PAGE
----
Monday, August 6, 2012

WHAT ACCOUNTS FOR THE HETERODOXY OF SO MANY CLERGY, RELIGIOUS AND LAITY TODAY?




Okay, there are a number of Catholics, a huge number, either through their own fault or not, have no clue as to what a true Catholic identity is. I tend to feel for them as they have been like sheep without a shepherd. And their shepherds have been so malformed that you really can't blame them entirely.

We have to go back to the post-Vatican II era and "Pandora's Box" that was opened for all kinds of experimentation and novelty in the Church as it regards the Mass, catechesis, the way religion is taught and the new morality. This has to be viewed in the overall cultural and societal upheaval of the 1960's and 1970's that affected everyone religious or not, Church or not and every institution. That has to be in the mix to evaluate all this.

However,we have to keep in mind that a slow shift in the Church has taken place since Pope John Paul II's election in 1978, only 13 years after the close of the Vatican Council. His long papacy combined with the tenure of Cardinal Ratzinger in the Congregation of the Doctrine of the Faith and then as an extension of Pope John Paul's papacy as the pope himself has had a dramatic effect in the Church, so much so that "aging 'spirit of Vatican II' Catholics", both clergy and laity, are a dying breed but still very vocal, very revolutionary and very much in denial of the great harm they have caused the Church in their unbridled reform of the Church and/or their embrace of it.

I do not blame Vatican II entirely, although there is an unbridled optimism about itself contained in the documents themselves, which is far from infallible and some of the social changes the documents rely upon are far from infallible. But the manner in which reforms were carried out, that is the problem and the loss of Catholic identity in the ensuing years.

What were the deleterious effects of so much of the so-called "renewal" in the post Vatican II era?

1. A loss of respect for legitimate authority in the areas of faith, morals and canon law and a contempt for obedience.

2. The horizontal aspects of the Mass so emphasized that Catholics lost the reason for the Mass that it was and is the Church's way of worshipping the transcendent God and not for their emotional pleasure entirely.

3. The banality of so much of the renewal that leads to the loss of Catholic reverence and fidelity to their Church

4. Horrible catechesis and poor religious education materials

What is changing?

1. We now have the Catechism of the Catholic Church and catechesis is better.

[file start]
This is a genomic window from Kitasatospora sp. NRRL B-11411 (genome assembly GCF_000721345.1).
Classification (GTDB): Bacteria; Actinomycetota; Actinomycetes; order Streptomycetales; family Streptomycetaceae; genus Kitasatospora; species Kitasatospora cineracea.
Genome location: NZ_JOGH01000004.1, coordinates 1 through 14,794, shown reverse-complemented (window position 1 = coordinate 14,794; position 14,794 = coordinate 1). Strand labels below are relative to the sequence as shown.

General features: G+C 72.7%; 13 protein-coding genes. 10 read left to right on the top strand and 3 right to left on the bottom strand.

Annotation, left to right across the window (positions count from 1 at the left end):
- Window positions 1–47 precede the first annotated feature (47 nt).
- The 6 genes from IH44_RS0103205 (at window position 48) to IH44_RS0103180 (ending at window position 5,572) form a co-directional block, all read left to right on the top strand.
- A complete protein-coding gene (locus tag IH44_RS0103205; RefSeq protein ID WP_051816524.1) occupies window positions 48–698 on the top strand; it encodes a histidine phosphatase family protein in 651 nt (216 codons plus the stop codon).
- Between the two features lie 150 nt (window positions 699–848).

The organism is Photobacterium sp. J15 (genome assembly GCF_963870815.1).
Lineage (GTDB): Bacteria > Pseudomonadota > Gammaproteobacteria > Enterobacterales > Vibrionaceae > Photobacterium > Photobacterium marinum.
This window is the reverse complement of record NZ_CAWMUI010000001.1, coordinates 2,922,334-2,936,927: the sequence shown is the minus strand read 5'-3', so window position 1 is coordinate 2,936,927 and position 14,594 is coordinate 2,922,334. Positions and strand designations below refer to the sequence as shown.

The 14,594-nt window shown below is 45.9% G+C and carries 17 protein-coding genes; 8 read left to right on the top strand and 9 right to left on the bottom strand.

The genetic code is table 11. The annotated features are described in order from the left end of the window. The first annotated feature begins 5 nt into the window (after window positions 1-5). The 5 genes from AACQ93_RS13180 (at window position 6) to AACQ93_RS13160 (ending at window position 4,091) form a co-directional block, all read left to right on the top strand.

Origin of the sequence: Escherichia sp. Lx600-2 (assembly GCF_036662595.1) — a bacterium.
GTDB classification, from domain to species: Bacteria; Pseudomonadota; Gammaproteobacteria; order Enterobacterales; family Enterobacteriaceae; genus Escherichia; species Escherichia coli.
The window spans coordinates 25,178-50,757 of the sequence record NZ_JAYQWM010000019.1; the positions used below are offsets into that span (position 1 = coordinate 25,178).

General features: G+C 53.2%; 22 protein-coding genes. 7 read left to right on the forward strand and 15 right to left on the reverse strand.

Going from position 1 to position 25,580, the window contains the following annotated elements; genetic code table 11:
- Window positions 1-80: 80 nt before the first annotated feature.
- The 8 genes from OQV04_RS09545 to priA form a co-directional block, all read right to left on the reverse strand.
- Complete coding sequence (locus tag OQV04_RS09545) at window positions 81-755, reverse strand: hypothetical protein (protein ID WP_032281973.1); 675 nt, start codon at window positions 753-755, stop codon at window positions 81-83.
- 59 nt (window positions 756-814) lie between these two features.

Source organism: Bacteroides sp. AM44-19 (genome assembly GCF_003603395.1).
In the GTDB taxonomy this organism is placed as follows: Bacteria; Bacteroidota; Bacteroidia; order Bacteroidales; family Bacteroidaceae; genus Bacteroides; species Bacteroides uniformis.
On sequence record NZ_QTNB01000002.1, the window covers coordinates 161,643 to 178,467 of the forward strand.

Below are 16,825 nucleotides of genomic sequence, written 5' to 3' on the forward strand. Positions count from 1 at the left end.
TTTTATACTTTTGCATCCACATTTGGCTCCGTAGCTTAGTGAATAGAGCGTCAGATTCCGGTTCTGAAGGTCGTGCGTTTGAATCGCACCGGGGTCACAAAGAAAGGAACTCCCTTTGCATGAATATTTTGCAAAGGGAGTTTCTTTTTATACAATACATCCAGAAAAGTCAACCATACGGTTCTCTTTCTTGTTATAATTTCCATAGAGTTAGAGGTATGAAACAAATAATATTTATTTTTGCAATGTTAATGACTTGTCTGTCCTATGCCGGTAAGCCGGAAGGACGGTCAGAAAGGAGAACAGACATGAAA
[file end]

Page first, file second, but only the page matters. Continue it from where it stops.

2. The celebration of the Mass is better and is in a time of transition which will lead to the revision of the OF Mass and make it more like the EF Mass, but remaining the OF Mass.

3. Authority in the Church is being reasserted. This is going to be messy for the dying breed, but it is necessary!



10 comments:

William Meyer said...

I am tempted to assert bad catechesis, but one would hope not, in the case of the religious, and our priests. Yet I must wonder, who led the charge in changing the liturgy? Who among our bishops decided that Latin would be obliterated? And why?

Clearly not a lack of catechesis.

How is it that so much of what was decided in Trent and in Vatican I was ignored? How is it that so much declared by really outstanding popes was cast aside?

Discovery of a history which might clarify these issues has so far eluded me.

rcg said...

What accounts for it? The fear of standing alone. It's easy to bear the Cross if other people think it's cool. It may be doable if everyone just ignores you. But who will stand alone with the Cross when everyone hates you for it? Not many. That is just human nature.

Marc said...

WM, read a history of the modernist movement French and German seminaries starting the late 19th century and building steam into the early 20th century. Then, you will have the history that clarifies what happened.

John Nolan said...

It's easy to blame the flower-power generation of the 1960s and 70s. Yet Paul VI, who presided over all this (fiddling while Rome burns?) was born in the year of Queen Victoria's Diamond Jubilee.

Templar said...

The heterodoxy of the laity I lay the blame for right at the feet of the Clergy. One month Cardinal Dolan is ringing the bell and calling us to fight againsy the HHS mandate and the next he is inviting Obama to pal around with him at the Al Smith dinner in NYC. The Bishops are the culprits.

Marc said...

Templar - Amen.